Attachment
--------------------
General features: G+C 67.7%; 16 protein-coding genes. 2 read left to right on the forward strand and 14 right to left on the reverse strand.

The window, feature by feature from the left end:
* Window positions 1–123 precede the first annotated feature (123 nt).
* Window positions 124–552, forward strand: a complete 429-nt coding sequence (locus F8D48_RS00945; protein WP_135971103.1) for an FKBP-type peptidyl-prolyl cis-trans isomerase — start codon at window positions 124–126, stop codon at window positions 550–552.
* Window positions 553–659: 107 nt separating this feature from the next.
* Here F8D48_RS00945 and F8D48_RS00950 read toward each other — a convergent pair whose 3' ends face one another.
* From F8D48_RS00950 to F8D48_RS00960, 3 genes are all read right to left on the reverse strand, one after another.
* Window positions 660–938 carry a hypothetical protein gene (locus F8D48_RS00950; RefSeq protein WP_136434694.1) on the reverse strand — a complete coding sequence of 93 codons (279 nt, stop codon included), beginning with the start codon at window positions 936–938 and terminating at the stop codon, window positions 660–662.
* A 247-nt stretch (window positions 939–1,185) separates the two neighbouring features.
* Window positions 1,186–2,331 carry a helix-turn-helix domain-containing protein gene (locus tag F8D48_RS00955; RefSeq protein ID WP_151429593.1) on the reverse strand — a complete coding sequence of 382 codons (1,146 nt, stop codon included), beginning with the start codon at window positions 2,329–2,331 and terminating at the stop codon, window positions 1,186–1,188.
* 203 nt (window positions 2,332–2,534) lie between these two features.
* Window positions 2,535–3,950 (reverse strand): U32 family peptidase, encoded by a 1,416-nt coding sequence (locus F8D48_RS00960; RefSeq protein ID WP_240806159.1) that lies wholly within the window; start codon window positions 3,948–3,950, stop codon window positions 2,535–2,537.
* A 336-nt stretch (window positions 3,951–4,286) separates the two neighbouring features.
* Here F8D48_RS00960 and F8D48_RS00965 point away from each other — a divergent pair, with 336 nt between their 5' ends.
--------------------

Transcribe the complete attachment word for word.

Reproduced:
General features: G+C 67.7%; 16 protein-coding genes. 2 read left to right on the forward strand and 14 right to left on the reverse strand.

The window, feature by feature from the left end:
* Window positions 1–123 precede the first annotated feature (123 nt).
* Window positions 124–552, forward strand: a complete 429-nt coding sequence (locus F8D48_RS00945; protein WP_135971103.1) for an FKBP-type peptidyl-prolyl cis-trans isomerase — start codon at window positions 124–126, stop codon at window positions 550–552.
* Window positions 553–659: 107 nt separating this feature from the next.
* Here F8D48_RS00945 and F8D48_RS00950 read toward each other — a convergent pair whose 3' ends face one another.
* From F8D48_RS00950 to F8D48_RS00960, 3 genes are all read right to left on the reverse strand, one after another.
* Window positions 660–938 carry a hypothetical protein gene (locus F8D48_RS00950; RefSeq protein WP_136434694.1) on the reverse strand — a complete coding sequence of 93 codons (279 nt, stop codon included), beginning with the start codon at window positions 936–938 and terminating at the stop codon, window positions 660–662.
* A 247-nt stretch (window positions 939–1,185) separates the two neighbouring features.
* Window positions 1,186–2,331 carry a helix-turn-helix domain-containing protein gene (locus tag F8D48_RS00955; RefSeq protein ID WP_151429593.1) on the reverse strand — a complete coding sequence of 382 codons (1,146 nt, stop codon included), beginning with the start codon at window positions 2,329–2,331 and terminating at the stop codon, window positions 1,186–1,188.
* 203 nt (window positions 2,332–2,534) lie between these two features.
* Window positions 2,535–3,950 (reverse strand): U32 family peptidase, encoded by a 1,416-nt coding sequence (locus F8D48_RS00960; RefSeq protein ID WP_240806159.1) that lies wholly within the window; start codon window positions 3,948–3,950, stop codon window positions 2,535–2,537.
* A 336-nt stretch (window positions 3,951–4,286) separates the two neighbouring features.
* Here F8D48_RS00960 and F8D48_RS00965 point away from each other — a divergent pair, with 336 nt between their 5' ends.